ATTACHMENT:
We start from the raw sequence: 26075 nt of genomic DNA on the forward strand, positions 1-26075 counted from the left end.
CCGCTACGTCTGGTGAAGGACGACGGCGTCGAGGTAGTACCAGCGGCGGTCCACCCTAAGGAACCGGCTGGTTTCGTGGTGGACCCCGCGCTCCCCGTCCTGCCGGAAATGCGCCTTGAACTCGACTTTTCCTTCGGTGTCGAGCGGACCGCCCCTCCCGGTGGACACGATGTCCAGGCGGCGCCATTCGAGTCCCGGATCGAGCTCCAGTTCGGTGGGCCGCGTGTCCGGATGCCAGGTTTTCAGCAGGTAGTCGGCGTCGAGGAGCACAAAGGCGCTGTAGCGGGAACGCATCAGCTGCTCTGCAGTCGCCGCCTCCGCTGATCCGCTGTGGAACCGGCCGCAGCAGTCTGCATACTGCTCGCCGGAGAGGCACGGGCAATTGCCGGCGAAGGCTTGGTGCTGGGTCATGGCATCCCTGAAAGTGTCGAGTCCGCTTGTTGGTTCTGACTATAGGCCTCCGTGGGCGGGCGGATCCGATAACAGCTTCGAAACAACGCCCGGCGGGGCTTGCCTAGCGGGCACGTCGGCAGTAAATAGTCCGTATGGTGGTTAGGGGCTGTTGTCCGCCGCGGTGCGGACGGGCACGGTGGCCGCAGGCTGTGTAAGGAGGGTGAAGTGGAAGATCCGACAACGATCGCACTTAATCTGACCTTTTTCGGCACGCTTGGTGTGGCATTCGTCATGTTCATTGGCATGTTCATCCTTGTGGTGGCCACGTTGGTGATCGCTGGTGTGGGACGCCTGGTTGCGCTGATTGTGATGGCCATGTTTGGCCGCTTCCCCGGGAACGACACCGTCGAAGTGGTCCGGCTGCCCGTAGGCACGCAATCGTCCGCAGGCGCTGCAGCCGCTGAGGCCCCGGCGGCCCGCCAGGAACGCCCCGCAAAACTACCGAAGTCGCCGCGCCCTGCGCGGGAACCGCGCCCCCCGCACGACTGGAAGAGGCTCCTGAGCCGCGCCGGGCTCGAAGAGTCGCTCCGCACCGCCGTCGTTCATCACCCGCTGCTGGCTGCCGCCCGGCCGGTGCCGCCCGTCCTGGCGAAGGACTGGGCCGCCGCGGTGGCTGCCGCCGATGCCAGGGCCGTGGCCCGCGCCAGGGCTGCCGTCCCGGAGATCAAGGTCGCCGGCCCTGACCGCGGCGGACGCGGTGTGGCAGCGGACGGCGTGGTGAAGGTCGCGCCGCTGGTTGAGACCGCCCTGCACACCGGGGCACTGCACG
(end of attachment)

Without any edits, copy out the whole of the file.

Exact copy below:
We start from the raw sequence: 26075 nt of genomic DNA on the forward strand, positions 1-26075 counted from the left end.
CCGCTACGTCTGGTGAAGGACGACGGCGTCGAGGTAGTACCAGCGGCGGTCCACCCTAAGGAACCGGCTGGTTTCGTGGTGGACCCCGCGCTCCCCGTCCTGCCGGAAATGCGCCTTGAACTCGACTTTTCCTTCGGTGTCGAGCGGACCGCCCCTCCCGGTGGACACGATGTCCAGGCGGCGCCATTCGAGTCCCGGATCGAGCTCCAGTTCGGTGGGCCGCGTGTCCGGATGCCAGGTTTTCAGCAGGTAGTCGGCGTCGAGGAGCACAAAGGCGCTGTAGCGGGAACGCATCAGCTGCTCTGCAGTCGCCGCCTCCGCTGATCCGCTGTGGAACCGGCCGCAGCAGTCTGCATACTGCTCGCCGGAGAGGCACGGGCAATTGCCGGCGAAGGCTTGGTGCTGGGTCATGGCATCCCTGAAAGTGTCGAGTCCGCTTGTTGGTTCTGACTATAGGCCTCCGTGGGCGGGCGGATCCGATAACAGCTTCGAAACAACGCCCGGCGGGGCTTGCCTAGCGGGCACGTCGGCAGTAAATAGTCCGTATGGTGGTTAGGGGCTGTTGTCCGCCGCGGTGCGGACGGGCACGGTGGCCGCAGGCTGTGTAAGGAGGGTGAAGTGGAAGATCCGACAACGATCGCACTTAATCTGACCTTTTTCGGCACGCTTGGTGTGGCATTCGTCATGTTCATTGGCATGTTCATCCTTGTGGTGGCCACGTTGGTGATCGCTGGTGTGGGACGCCTGGTTGCGCTGATTGTGATGGCCATGTTTGGCCGCTTCCCCGGGAACGACACCGTCGAAGTGGTCCGGCTGCCCGTAGGCACGCAATCGTCCGCAGGCGCTGCAGCCGCTGAGGCCCCGGCGGCCCGCCAGGAACGCCCCGCAAAACTACCGAAGTCGCCGCGCCCTGCGCGGGAACCGCGCCCCCCGCACGACTGGAAGAGGCTCCTGAGCCGCGCCGGGCTCGAAGAGTCGCTCCGCACCGCCGTCGTTCATCACCCGCTGCTGGCTGCCGCCCGGCCGGTGCCGCCCGTCCTGGCGAAGGACTGGGCCGCCGCGGTGGCTGCCGCCGATGCCAGGGCCGTGGCCCGCGCCAGGGCTGCCGTCCCGGAGATCAAGGTCGCCGGCCCTGACCGCGGCGGACGCGGTGTGGCAGCGGACGGCGTGGTGAAGGTCGCGCCGCTGGTTGAGACCGCCCTGCACACCGGGGCACTGCACG